The social construction of disabling identities severely visually impaired children in Lebanon
Damaj, Maha Ghazi ; (2008) The social construction of disabling identities severely visually impaired children in Lebanon. London School of Hygiene & Tropical Medicine. DOI: 10.17037/PUBS.01300447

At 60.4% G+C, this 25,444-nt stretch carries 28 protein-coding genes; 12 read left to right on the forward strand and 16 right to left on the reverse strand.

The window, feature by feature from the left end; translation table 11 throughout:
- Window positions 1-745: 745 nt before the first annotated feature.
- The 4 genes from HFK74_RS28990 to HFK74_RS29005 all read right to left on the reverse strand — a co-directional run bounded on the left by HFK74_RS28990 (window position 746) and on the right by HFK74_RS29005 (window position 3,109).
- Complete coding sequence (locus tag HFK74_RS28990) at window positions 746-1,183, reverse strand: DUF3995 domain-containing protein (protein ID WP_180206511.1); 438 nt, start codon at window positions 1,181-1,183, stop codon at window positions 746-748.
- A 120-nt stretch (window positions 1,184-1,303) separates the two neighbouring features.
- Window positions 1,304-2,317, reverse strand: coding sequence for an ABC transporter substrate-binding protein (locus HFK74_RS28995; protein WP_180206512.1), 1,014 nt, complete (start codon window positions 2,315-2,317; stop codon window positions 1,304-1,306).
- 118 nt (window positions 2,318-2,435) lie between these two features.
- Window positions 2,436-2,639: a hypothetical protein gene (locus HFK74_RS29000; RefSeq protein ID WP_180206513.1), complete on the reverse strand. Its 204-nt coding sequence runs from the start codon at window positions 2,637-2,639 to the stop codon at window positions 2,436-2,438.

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The purpose of this study is to investigate the current Lebanese social policy and practices concerning disabled children in general and visually impaired children in particular on the social construction of disabling identities. This is relevant to current national and global disability rights movements, which infrequently take children and their specific issues into consideration. It is particularly pertinent to Lebanon which passed its first rights-based disability law in 2000 and continues to struggle with its implementation. This study was conducted through an organisational ethnography of a residential institution for children with severe visual impairments and was supplemented by interviews with the children, some members of their families, teachers, staff and alumni from the institution, as well as participant observation sessions at integrative settings, and interviews with parents and activists pursuing inclusion. The analysis focused on investigating the inclusionary versus exclusionary nature of policy and practice; the availability of mechanisms allowing for children's participation in these contexts; and the impact of these practices on the self-identities of disabled children. Theoretically, the analysis built on current literature in disability studies and the sociology of childhood, as well as drawing on Foucauldian ideas of power, control and surveillance and applying Goffman's concepts of stigma and the concept of a total institution. The findings show that rights based legislation cannot on its own result in inclusive changes of policy and practice. In the absence of implementation mechanisms, practices remain predominantly exclusionary, with no effective mechanisms for the meaningful participation of parents or children, eventually socialising the children into disabled identities. Children 8 - 12 years of age were not exhibiting any noticeable resistance to the systems of control, and had adopted the discriminatory values relating to disability exhibited around them.
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